ANAHEIM -- Grant Green has played second base for less than a year, but already feels comfortable and believes it is the position that suits him best.
The reason for Green's confidence? His natural abilities combined with Howie Kendrick's mentorship.
"I feel I can use my athleticism there and do some things that some second baseman can't, and talking to Howie and getting some stuff from him has really helped my confidence," Green said. "If he sees something out of the ordinary, he comes to me and says, 'Hey this is what I saw. This is what I'd do, maybe try it.' For a guy like Howie to be able to do that to a new guy coming up and a new guy in the organization, shows a lot of his character."
When Kendrick went on the DL with a left knee sprain, Green got his chance to play every day. Although Kendrick was hurt and unable to help the Angels directly, the second baseman took the opportunity to mentor Green.
"You can help guys with the basics, but from there, they can do their own thing," Kendrick said. "That's how I learned from Adam Kennedy. He taught me a couple things, and then I put my own take on it. That's one of the things about this game, there's no one way to do things. Your style becomes your style. He's pretty confident and is going to be a good player."
Green came up through the Minor Leagues as a shortstop, and Kendrick said one one of the toughest things about switching from short to second is turning a double play. When a shortstop gets the ball on a double play, he often already has momentum carrying him toward first base, but a second baseman needs to generate that momentum in order to get off a strong throw.
While Green still has some work to do, Kendrick feels he is picking it up well and has been impressed with Green's willingness to put in the extra work.
"He's learning from just playing," Kendrick said. "That's the only way you're going to get game experience and learn on the fly, turn double plays and get familiar around the bases. He's learning the technique. He's putting in the time to learn how to do things."
Scioscia: Romine's played well, has room to grow
ANAHEIM -- Angels manager Mike Scioscia said it's too early to project what will happen next season and that Andrew Romine has to improve on certain aspects of his play at third base, but didn't rule out the possibility of Romine competing for an everyday job in 2014.
"Andrew Romine has played good baseball for us, and that's all you can do if you get an opportunity," Scioscia said.
While Romine has spent the bulk of his time at third base lately, he has been all over the field this season.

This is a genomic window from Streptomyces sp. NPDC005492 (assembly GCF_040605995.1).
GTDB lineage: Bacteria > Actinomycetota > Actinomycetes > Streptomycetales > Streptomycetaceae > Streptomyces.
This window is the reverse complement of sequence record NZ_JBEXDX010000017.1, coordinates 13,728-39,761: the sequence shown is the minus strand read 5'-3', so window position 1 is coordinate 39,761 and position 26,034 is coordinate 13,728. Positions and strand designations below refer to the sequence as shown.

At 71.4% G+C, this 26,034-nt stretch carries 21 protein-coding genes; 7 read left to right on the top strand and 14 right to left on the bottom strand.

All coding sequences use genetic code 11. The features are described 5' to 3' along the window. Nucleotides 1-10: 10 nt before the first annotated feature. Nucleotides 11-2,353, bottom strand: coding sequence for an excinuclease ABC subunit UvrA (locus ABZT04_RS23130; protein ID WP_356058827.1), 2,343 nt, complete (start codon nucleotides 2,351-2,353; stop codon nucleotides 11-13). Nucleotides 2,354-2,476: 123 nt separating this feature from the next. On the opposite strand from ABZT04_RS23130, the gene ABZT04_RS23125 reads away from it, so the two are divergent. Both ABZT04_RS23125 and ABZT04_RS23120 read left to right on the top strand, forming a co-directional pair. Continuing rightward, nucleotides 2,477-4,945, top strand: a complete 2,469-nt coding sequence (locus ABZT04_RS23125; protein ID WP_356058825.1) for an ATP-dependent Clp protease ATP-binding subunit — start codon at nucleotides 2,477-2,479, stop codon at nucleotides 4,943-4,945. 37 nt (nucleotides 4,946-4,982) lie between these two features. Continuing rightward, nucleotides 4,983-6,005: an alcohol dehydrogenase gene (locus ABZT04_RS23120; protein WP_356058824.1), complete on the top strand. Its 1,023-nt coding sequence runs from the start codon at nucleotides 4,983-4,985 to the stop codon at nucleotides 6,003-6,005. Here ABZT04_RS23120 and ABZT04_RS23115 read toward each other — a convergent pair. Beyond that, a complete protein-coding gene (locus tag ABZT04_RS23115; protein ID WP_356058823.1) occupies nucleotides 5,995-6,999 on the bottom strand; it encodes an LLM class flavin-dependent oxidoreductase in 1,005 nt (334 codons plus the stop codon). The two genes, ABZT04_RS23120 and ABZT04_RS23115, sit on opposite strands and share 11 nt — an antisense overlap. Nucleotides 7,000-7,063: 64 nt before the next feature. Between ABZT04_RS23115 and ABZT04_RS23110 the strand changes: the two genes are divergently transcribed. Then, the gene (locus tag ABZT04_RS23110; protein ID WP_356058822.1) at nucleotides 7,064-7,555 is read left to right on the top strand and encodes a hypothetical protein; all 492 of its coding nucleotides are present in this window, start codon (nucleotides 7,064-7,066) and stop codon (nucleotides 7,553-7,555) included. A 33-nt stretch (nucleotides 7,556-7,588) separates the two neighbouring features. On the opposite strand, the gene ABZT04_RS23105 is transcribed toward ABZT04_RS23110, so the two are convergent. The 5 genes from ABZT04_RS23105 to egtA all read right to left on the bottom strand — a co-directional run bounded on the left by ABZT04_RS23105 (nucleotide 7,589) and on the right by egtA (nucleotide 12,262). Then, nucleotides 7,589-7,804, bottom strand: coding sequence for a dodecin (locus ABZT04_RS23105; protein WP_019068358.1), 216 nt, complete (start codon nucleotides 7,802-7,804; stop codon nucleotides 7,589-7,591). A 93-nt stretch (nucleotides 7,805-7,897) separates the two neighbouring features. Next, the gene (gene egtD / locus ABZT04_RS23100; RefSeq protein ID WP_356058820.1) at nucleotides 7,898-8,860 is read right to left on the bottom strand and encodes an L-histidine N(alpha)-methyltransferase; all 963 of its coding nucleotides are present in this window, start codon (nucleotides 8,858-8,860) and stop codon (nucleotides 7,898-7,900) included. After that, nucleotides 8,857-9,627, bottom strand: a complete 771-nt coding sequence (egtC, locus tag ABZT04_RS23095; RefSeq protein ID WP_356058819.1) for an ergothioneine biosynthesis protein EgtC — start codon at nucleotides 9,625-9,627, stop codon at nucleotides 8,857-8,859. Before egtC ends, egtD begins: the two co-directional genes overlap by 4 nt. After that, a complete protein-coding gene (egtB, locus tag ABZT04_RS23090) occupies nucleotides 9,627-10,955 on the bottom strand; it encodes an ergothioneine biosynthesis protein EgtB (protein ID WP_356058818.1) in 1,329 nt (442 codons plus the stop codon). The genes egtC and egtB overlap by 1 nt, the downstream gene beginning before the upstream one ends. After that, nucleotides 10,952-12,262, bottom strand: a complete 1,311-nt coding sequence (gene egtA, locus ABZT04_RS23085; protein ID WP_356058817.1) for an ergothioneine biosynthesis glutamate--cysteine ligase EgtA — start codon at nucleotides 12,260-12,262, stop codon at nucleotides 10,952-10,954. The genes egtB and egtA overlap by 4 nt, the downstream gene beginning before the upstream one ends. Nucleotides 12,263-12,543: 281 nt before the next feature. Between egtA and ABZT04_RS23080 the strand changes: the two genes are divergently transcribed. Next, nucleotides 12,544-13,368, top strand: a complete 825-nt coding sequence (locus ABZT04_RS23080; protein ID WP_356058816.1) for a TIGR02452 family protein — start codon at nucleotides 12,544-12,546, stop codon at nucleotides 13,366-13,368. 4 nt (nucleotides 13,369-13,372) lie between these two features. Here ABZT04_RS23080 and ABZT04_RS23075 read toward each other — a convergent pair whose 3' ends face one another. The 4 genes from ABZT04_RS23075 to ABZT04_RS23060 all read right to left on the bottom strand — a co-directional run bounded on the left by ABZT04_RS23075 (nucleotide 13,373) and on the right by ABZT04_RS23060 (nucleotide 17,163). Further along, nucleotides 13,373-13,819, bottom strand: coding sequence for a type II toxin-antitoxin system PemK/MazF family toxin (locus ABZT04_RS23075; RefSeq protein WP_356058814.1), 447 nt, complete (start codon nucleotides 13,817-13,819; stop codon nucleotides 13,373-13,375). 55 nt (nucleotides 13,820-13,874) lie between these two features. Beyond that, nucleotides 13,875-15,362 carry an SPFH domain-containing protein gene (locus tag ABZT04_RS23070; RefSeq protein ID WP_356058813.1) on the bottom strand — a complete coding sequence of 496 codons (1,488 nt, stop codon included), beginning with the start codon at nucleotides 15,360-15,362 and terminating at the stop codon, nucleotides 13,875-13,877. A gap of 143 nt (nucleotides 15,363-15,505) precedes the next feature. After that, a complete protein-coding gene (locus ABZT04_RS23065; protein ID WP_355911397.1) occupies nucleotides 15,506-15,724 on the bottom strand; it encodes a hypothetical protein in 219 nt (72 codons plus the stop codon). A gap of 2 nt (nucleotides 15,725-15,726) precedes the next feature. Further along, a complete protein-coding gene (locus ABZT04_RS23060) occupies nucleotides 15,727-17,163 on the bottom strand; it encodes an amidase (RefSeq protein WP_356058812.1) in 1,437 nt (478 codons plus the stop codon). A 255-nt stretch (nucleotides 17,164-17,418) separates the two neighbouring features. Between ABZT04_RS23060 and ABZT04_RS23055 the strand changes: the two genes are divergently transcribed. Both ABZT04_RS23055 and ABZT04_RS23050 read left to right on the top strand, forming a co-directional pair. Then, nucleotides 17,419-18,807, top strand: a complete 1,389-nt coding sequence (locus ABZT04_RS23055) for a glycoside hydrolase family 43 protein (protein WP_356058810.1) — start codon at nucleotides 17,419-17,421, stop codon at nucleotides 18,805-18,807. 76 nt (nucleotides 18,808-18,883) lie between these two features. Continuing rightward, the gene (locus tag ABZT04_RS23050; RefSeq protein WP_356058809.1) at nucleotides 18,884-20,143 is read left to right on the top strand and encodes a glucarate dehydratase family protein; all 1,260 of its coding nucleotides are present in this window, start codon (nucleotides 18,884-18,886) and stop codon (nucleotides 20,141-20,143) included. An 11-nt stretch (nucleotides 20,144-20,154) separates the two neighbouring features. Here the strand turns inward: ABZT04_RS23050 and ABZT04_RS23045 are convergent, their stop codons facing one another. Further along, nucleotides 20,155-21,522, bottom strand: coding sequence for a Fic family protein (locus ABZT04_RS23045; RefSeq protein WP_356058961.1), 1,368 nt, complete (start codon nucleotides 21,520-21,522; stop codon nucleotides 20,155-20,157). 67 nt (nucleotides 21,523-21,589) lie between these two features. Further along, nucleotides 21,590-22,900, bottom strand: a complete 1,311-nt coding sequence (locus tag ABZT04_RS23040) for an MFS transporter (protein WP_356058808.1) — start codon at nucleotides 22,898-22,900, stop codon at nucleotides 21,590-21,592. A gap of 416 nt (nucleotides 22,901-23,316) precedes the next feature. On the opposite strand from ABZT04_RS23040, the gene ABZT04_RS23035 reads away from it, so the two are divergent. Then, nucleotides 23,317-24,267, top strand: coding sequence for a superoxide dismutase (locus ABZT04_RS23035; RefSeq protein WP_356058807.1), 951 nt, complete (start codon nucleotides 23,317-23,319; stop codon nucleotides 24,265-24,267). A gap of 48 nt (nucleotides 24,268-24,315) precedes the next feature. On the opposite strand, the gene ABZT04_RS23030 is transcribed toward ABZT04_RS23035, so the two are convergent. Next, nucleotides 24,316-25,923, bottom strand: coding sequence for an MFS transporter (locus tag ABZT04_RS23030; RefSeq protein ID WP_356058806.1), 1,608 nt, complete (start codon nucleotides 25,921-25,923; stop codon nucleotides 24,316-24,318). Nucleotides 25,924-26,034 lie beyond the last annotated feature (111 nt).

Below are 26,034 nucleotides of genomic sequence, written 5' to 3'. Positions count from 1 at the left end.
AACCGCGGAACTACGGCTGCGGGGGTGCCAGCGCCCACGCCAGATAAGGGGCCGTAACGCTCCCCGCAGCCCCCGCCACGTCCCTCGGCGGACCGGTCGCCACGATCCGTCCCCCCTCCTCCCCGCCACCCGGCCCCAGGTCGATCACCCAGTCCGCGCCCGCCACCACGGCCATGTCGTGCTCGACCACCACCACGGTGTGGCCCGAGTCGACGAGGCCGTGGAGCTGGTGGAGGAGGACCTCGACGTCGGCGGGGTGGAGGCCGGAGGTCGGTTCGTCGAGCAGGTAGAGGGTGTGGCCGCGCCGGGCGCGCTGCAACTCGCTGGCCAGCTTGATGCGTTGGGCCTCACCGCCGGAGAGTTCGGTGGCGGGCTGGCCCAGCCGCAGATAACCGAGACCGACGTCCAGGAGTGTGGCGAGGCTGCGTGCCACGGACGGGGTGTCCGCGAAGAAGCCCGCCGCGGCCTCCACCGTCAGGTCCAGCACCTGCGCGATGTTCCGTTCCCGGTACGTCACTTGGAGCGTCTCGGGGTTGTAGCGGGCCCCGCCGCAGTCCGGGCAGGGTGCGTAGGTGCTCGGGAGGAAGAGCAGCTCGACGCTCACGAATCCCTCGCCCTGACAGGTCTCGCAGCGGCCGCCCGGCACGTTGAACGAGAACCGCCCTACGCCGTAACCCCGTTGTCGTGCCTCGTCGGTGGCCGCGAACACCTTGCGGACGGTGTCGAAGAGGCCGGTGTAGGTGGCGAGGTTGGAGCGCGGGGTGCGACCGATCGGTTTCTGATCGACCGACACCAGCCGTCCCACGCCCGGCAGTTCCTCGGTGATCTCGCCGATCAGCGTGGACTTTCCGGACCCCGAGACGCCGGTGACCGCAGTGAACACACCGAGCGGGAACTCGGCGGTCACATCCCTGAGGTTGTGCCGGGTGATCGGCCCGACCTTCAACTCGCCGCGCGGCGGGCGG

The infielder has played in 17 games at shortstop, 17 at third and four at second. Although his defensive versatility is useful, Romine has also been contributing at the plate.
In Friday's 3-2 victory over the Mariners, Romine tied a career-high with three hits. The infielder also has 11 hits in his last 27 at-bats (.407) and nine RBIs in his last 12 games.
"Getting more at-bats is the difference," Romine said. "I think that's really the biggest part of it is getting comfortable."
Romine began the season in Anaheim, but struggled as he hit just .130 in 23 at-bats in April.
In his last 22 games, however, things turned around, and he was hitting .328 in that span entering play Sunday. Aside from simply getting more opportunities, Romine feels getting into the flow of the season has helped him find a rhythm.
"The biggest difference is just the beginning of the season as opposed to the end of the season," Romine said. "Beginning is always tougher. You're starting over, getting in the swing of things. The end, you know what you've been doing, you know what works and what you can do to finish strong."
• The Angels outrighted right-handed pitcher David Carpenter to Double-A Arkansas and fellow righty Daniel Stange to Triple-A Salt Lake on Sunday.
• Chris Nelson remained available as a defensive replacment on Sunday, but is not able to run at 100 percent yet.
• Mark Trumbo was given Sunday off, so Efren Navarro got the start at first base.
• Prior to Monday's game against Oakland, the Angels will recognize Jered Weaver as the team's Roberto Clemente Award Nominee presented by Chevrolet.
The award recognizes an MLB player who best represents the game of baseball through positive contributions on and off the field.
William Book is a contributor to MLB.com. This story was not subject to the approval of Major League Baseball or its clubs.